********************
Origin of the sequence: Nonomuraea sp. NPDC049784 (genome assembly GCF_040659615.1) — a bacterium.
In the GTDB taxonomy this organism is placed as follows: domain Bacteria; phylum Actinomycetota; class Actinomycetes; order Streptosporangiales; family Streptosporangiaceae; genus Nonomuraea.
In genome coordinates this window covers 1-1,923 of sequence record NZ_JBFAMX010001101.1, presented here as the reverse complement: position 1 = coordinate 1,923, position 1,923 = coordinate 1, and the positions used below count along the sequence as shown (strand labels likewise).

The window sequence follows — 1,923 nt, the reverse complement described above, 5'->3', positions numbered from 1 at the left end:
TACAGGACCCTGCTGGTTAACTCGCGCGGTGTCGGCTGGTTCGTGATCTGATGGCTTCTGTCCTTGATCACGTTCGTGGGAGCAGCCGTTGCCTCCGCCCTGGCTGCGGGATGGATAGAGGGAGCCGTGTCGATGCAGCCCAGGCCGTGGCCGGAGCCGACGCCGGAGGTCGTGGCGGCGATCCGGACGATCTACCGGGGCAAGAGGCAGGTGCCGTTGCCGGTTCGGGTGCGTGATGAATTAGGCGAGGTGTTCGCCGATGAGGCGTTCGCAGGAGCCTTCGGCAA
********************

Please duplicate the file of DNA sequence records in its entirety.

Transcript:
Origin of the sequence: Nonomuraea sp. NPDC049784 (genome assembly GCF_040659615.1) — a bacterium.
In the GTDB taxonomy this organism is placed as follows: domain Bacteria; phylum Actinomycetota; class Actinomycetes; order Streptosporangiales; family Streptosporangiaceae; genus Nonomuraea.
In genome coordinates this window covers 1-1,923 of sequence record NZ_JBFAMX010001101.1, presented here as the reverse complement: position 1 = coordinate 1,923, position 1,923 = coordinate 1, and the positions used below count along the sequence as shown (strand labels likewise).

The window sequence follows — 1,923 nt, the reverse complement described above, 5'->3', positions numbered from 1 at the left end:
TACAGGACCCTGCTGGTTAACTCGCGCGGTGTCGGCTGGTTCGTGATCTGATGGCTTCTGTCCTTGATCACGTTCGTGGGAGCAGCCGTTGCCTCCGCCCTGGCTGCGGGATGGATAGAGGGAGCCGTGTCGATGCAGCCCAGGCCGTGGCCGGAGCCGACGCCGGAGGTCGTGGCGGCGATCCGGACGATCTACCGGGGCAAGAGGCAGGTGCCGTTGCCGGTTCGGGTGCGTGATGAATTAGGCGAGGTGTTCGCCGATGAGGCGTTCGCAGGAGCCTTCGGCAA